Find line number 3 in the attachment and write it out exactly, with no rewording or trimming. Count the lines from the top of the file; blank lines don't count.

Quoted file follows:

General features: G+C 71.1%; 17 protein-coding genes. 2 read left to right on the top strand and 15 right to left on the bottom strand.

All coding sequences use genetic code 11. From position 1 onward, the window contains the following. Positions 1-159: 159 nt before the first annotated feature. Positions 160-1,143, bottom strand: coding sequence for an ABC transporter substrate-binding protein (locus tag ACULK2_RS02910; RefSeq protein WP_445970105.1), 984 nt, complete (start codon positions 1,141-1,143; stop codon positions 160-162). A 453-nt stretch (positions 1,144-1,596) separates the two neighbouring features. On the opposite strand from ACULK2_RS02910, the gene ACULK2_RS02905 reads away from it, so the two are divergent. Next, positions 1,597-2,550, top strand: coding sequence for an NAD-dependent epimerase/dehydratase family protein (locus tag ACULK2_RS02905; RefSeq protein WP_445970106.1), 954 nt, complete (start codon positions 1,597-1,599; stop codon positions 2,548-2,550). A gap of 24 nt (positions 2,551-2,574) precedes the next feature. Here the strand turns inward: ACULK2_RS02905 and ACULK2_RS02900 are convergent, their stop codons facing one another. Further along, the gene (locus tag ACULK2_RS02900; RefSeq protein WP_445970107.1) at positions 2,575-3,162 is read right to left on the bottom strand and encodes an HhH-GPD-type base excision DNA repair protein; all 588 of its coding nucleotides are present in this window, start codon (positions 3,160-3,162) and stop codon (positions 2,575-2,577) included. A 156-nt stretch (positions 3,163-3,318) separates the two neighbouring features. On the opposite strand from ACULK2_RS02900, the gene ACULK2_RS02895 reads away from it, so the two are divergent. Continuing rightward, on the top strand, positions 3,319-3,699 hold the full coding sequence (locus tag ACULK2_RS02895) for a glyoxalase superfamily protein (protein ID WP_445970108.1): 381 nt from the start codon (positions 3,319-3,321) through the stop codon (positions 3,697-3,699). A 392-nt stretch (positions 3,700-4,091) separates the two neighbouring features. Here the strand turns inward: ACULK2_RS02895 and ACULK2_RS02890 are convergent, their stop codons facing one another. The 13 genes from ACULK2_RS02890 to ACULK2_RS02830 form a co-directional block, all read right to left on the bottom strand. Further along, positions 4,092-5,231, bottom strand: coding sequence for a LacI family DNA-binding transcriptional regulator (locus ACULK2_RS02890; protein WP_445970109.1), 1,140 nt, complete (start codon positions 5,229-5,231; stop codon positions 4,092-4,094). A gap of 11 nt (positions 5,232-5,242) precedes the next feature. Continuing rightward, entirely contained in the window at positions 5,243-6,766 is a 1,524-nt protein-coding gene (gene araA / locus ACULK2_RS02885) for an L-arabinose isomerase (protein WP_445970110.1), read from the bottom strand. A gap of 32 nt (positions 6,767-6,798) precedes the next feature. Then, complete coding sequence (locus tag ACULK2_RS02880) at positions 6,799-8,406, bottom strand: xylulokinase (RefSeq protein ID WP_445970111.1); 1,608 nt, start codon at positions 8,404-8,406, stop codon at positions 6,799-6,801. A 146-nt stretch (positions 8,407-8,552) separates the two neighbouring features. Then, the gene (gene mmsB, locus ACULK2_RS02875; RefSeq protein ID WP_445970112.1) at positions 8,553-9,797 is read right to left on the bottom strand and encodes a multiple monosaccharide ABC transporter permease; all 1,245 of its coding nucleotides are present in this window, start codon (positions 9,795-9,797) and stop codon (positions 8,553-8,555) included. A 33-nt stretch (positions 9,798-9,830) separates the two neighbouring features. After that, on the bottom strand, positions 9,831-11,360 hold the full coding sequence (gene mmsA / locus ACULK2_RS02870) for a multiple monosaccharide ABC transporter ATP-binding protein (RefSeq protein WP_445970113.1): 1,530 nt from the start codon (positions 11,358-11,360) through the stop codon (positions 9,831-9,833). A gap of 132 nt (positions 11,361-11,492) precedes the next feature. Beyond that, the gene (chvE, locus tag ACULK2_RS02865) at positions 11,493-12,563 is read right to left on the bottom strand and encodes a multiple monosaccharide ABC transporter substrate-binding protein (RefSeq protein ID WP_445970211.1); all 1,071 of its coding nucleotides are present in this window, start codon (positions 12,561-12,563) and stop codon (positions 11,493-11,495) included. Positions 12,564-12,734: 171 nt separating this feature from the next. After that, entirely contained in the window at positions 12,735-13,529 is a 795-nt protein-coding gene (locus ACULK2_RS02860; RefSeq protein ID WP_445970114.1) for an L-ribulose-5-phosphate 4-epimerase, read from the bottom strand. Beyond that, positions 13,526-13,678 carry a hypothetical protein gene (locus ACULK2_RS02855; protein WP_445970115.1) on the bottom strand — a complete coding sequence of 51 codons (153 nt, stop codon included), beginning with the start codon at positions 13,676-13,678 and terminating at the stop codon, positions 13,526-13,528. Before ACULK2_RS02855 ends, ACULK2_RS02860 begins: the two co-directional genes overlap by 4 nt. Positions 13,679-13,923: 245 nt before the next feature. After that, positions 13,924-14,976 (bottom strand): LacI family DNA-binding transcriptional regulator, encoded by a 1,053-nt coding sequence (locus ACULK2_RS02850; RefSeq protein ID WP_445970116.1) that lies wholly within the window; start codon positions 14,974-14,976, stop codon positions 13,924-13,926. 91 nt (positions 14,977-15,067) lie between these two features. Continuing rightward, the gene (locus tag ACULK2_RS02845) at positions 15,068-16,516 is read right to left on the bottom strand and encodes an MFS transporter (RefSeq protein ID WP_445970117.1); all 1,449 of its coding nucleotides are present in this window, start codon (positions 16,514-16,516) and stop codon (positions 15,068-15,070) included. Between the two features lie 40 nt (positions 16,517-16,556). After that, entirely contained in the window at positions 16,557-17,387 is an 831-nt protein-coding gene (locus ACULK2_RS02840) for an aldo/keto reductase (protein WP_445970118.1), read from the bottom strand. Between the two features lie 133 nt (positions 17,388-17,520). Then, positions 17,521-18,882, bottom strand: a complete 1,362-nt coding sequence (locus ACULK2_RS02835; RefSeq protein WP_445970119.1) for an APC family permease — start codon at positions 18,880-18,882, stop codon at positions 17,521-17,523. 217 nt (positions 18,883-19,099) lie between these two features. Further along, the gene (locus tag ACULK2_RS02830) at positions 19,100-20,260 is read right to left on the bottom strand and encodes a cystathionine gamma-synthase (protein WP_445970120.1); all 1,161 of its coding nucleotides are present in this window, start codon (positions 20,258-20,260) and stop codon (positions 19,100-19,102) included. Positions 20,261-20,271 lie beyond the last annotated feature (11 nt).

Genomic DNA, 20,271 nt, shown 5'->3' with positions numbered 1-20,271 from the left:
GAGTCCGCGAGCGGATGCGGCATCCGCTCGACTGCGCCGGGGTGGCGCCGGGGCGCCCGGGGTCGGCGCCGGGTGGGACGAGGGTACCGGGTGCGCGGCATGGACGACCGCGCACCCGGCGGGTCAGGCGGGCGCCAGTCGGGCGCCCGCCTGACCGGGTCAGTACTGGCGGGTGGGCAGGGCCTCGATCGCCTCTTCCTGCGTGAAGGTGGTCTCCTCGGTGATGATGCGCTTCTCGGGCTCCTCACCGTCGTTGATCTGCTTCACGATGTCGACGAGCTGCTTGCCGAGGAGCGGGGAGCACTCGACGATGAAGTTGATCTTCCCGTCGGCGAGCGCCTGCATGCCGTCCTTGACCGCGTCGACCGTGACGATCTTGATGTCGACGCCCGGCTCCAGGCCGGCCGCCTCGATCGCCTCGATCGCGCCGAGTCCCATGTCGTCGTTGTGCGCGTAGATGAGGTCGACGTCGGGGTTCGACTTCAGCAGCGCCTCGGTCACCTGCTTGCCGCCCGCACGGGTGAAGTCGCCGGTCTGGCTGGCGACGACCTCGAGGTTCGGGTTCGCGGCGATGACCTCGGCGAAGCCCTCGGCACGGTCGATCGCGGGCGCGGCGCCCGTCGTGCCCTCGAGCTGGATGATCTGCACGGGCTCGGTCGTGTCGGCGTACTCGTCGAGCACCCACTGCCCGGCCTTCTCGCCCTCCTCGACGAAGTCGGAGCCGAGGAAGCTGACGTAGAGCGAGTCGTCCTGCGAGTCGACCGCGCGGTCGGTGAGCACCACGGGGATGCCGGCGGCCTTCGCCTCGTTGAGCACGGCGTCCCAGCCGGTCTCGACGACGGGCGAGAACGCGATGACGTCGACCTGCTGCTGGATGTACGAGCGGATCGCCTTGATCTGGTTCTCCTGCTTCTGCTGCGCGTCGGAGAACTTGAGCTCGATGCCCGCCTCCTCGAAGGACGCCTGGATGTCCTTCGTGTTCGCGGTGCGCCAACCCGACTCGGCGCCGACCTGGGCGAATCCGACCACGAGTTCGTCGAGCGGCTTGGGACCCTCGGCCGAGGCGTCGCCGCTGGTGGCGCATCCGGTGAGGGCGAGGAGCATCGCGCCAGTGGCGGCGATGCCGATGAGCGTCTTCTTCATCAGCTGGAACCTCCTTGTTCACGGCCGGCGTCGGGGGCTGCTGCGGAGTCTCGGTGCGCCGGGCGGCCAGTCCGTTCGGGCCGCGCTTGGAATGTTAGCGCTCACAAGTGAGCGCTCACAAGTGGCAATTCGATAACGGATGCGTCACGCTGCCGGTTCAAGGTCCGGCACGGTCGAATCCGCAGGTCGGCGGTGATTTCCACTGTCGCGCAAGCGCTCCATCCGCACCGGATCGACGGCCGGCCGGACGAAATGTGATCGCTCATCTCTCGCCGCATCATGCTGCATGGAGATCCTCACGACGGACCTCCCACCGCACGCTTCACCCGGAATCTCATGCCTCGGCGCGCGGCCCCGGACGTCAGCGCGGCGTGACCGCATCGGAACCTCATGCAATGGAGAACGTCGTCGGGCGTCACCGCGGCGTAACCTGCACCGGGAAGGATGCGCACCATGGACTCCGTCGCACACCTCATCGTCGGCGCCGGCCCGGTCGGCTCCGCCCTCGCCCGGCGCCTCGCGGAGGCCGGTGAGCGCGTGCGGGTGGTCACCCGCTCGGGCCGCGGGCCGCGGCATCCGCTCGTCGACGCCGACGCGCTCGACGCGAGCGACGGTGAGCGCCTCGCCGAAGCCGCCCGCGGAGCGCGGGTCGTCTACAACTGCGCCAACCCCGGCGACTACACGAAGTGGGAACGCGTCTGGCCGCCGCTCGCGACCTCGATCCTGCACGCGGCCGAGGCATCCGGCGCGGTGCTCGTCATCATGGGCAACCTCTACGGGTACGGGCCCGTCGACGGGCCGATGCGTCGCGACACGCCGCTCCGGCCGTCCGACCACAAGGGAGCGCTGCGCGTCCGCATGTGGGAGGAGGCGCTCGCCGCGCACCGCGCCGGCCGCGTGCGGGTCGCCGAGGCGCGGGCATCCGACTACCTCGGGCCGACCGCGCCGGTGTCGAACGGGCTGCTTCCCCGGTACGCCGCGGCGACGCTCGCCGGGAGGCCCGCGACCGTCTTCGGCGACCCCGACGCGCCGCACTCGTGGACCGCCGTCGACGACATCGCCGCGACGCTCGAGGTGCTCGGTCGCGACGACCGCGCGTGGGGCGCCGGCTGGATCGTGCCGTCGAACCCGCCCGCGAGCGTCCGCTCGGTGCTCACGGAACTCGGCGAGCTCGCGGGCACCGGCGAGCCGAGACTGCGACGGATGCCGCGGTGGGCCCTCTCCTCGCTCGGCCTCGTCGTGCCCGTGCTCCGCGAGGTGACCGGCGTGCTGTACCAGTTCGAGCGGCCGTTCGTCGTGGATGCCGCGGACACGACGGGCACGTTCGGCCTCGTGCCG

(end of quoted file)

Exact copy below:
Genomic DNA, 20,271 nt, shown 5'->3' with positions numbered 1-20,271 from the left: